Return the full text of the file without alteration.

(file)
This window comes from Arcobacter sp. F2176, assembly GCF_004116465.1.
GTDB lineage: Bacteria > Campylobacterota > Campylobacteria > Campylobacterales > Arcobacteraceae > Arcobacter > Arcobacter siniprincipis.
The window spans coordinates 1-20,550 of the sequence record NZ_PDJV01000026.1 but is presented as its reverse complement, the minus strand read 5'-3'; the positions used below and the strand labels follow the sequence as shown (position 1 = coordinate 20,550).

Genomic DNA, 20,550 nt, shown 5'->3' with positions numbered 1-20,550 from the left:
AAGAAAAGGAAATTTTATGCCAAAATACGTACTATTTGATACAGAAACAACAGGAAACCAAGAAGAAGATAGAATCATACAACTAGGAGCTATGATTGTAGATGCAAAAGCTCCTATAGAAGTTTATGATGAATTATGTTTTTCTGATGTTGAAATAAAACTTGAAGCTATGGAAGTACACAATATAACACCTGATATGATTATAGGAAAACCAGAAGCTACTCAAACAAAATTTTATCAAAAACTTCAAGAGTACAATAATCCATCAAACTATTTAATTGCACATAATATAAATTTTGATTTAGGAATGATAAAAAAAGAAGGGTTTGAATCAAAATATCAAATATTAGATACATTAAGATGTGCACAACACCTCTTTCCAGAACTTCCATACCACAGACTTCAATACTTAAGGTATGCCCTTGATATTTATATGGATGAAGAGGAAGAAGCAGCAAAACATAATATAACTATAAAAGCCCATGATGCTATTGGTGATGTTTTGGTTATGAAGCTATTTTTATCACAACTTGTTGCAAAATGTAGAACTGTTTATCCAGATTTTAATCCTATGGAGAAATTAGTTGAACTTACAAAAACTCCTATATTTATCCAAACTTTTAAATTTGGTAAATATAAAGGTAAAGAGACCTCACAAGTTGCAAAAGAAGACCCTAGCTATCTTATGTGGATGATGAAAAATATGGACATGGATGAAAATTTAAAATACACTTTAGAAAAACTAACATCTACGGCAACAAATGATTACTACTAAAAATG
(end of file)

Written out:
This window comes from Arcobacter sp. F2176, assembly GCF_004116465.1.
GTDB lineage: Bacteria > Campylobacterota > Campylobacteria > Campylobacterales > Arcobacteraceae > Arcobacter > Arcobacter siniprincipis.
The window spans coordinates 1-20,550 of the sequence record NZ_PDJV01000026.1 but is presented as its reverse complement, the minus strand read 5'-3'; the positions used below and the strand labels follow the sequence as shown (position 1 = coordinate 20,550).

Genomic DNA, 20,550 nt, shown 5'->3' with positions numbered 1-20,550 from the left:
AAGAAAAGGAAATTTTATGCCAAAATACGTACTATTTGATACAGAAACAACAGGAAACCAAGAAGAAGATAGAATCATACAACTAGGAGCTATGATTGTAGATGCAAAAGCTCCTATAGAAGTTTATGATGAATTATGTTTTTCTGATGTTGAAATAAAACTTGAAGCTATGGAAGTACACAATATAACACCTGATATGATTATAGGAAAACCAGAAGCTACTCAAACAAAATTTTATCAAAAACTTCAAGAGTACAATAATCCATCAAACTATTTAATTGCACATAATATAAATTTTGATTTAGGAATGATAAAAAAAGAAGGGTTTGAATCAAAATATCAAATATTAGATACATTAAGATGTGCACAACACCTCTTTCCAGAACTTCCATACCACAGACTTCAATACTTAAGGTATGCCCTTGATATTTATATGGATGAAGAGGAAGAAGCAGCAAAACATAATATAACTATAAAAGCCCATGATGCTATTGGTGATGTTTTGGTTATGAAGCTATTTTTATCACAACTTGTTGCAAAATGTAGAACTGTTTATCCAGATTTTAATCCTATGGAGAAATTAGTTGAACTTACAAAAACTCCTATATTTATCCAAACTTTTAAATTTGGTAAATATAAAGGTAAAGAGACCTCACAAGTTGCAAAAGAAGACCCTAGCTATCTTATGTGGATGATGAAAAATATGGACATGGATGAAAATTTAAAATACACTTTAGAAAAACTAACATCTACGGCAACAAATGATTACTACTAAAAATG